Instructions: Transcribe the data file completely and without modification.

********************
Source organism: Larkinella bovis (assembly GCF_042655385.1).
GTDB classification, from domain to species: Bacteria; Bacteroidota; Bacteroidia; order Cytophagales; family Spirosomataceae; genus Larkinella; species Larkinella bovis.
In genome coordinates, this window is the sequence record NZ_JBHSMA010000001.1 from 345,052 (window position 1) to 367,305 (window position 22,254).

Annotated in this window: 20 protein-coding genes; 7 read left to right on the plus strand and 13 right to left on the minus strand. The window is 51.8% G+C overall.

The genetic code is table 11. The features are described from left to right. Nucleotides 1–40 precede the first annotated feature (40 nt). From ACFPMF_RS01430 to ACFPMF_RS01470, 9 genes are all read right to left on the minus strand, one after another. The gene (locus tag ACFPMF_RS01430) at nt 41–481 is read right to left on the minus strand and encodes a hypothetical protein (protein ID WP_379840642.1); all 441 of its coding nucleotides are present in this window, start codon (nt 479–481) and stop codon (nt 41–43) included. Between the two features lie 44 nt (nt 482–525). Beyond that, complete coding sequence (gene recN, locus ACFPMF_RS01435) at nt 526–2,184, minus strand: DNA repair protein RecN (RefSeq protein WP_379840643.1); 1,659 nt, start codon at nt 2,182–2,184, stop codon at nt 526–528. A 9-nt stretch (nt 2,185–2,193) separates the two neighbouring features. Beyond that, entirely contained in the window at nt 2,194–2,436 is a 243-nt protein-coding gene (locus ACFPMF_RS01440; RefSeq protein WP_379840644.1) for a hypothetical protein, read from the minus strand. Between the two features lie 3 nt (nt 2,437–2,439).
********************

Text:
Source organism: Larkinella bovis (assembly GCF_042655385.1).
GTDB classification, from domain to species: Bacteria; Bacteroidota; Bacteroidia; order Cytophagales; family Spirosomataceae; genus Larkinella; species Larkinella bovis.
In genome coordinates, this window is the sequence record NZ_JBHSMA010000001.1 from 345,052 (window position 1) to 367,305 (window position 22,254).

Annotated in this window: 20 protein-coding genes; 7 read left to right on the plus strand and 13 right to left on the minus strand. The window is 51.8% G+C overall.

The genetic code is table 11. The features are described from left to right. Nucleotides 1–40 precede the first annotated feature (40 nt). From ACFPMF_RS01430 to ACFPMF_RS01470, 9 genes are all read right to left on the minus strand, one after another. The gene (locus tag ACFPMF_RS01430) at nt 41–481 is read right to left on the minus strand and encodes a hypothetical protein (protein ID WP_379840642.1); all 441 of its coding nucleotides are present in this window, start codon (nt 479–481) and stop codon (nt 41–43) included. Between the two features lie 44 nt (nt 482–525). Beyond that, complete coding sequence (gene recN, locus ACFPMF_RS01435) at nt 526–2,184, minus strand: DNA repair protein RecN (RefSeq protein WP_379840643.1); 1,659 nt, start codon at nt 2,182–2,184, stop codon at nt 526–528. A 9-nt stretch (nt 2,185–2,193) separates the two neighbouring features. Beyond that, entirely contained in the window at nt 2,194–2,436 is a 243-nt protein-coding gene (locus ACFPMF_RS01440; RefSeq protein WP_379840644.1) for a hypothetical protein, read from the minus strand. Between the two features lie 3 nt (nt 2,437–2,439).